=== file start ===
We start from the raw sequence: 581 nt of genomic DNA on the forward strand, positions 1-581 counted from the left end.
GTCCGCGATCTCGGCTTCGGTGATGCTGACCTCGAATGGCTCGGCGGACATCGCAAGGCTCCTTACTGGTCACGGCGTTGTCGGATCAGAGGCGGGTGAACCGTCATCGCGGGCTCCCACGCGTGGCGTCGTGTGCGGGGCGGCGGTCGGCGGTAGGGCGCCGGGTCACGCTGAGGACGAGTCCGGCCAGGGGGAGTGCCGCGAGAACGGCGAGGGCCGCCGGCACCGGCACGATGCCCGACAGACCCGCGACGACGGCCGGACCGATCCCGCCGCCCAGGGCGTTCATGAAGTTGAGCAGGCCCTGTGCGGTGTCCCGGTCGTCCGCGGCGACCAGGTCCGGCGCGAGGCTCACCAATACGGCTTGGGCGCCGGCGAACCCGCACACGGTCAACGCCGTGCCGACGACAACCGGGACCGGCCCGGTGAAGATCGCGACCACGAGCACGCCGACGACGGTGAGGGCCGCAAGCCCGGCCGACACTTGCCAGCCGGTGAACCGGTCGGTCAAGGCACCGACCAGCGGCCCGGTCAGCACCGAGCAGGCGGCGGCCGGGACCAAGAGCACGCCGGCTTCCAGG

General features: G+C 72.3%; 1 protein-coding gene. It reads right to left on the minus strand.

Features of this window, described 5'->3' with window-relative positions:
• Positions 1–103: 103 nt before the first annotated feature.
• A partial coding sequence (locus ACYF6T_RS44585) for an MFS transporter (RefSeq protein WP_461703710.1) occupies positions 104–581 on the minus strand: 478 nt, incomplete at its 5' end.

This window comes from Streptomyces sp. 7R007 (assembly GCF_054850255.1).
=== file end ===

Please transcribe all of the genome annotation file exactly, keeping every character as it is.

We start from the raw sequence: 581 nt of genomic DNA on the forward strand, positions 1-581 counted from the left end.
GTCCGCGATCTCGGCTTCGGTGATGCTGACCTCGAATGGCTCGGCGGACATCGCAAGGCTCCTTACTGGTCACGGCGTTGTCGGATCAGAGGCGGGTGAACCGTCATCGCGGGCTCCCACGCGTGGCGTCGTGTGCGGGGCGGCGGTCGGCGGTAGGGCGCCGGGTCACGCTGAGGACGAGTCCGGCCAGGGGGAGTGCCGCGAGAACGGCGAGGGCCGCCGGCACCGGCACGATGCCCGACAGACCCGCGACGACGGCCGGACCGATCCCGCCGCCCAGGGCGTTCATGAAGTTGAGCAGGCCCTGTGCGGTGTCCCGGTCGTCCGCGGCGACCAGGTCCGGCGCGAGGCTCACCAATACGGCTTGGGCGCCGGCGAACCCGCACACGGTCAACGCCGTGCCGACGACAACCGGGACCGGCCCGGTGAAGATCGCGACCACGAGCACGCCGACGACGGTGAGGGCCGCAAGCCCGGCCGACACTTGCCAGCCGGTGAACCGGTCGGTCAAGGCACCGACCAGCGGCCCGGTCAGCACCGAGCAGGCGGCGGCCGGGACCAAGAGCACGCCGGCTTCCAGG

General features: G+C 72.3%; 1 protein-coding gene. It reads right to left on the minus strand.

Features of this window, described 5'->3' with window-relative positions:
• Positions 1–103: 103 nt before the first annotated feature.
• A partial coding sequence (locus ACYF6T_RS44585) for an MFS transporter (RefSeq protein WP_461703710.1) occupies positions 104–581 on the minus strand: 478 nt, incomplete at its 5' end.

This window comes from Streptomyces sp. 7R007 (assembly GCF_054850255.1).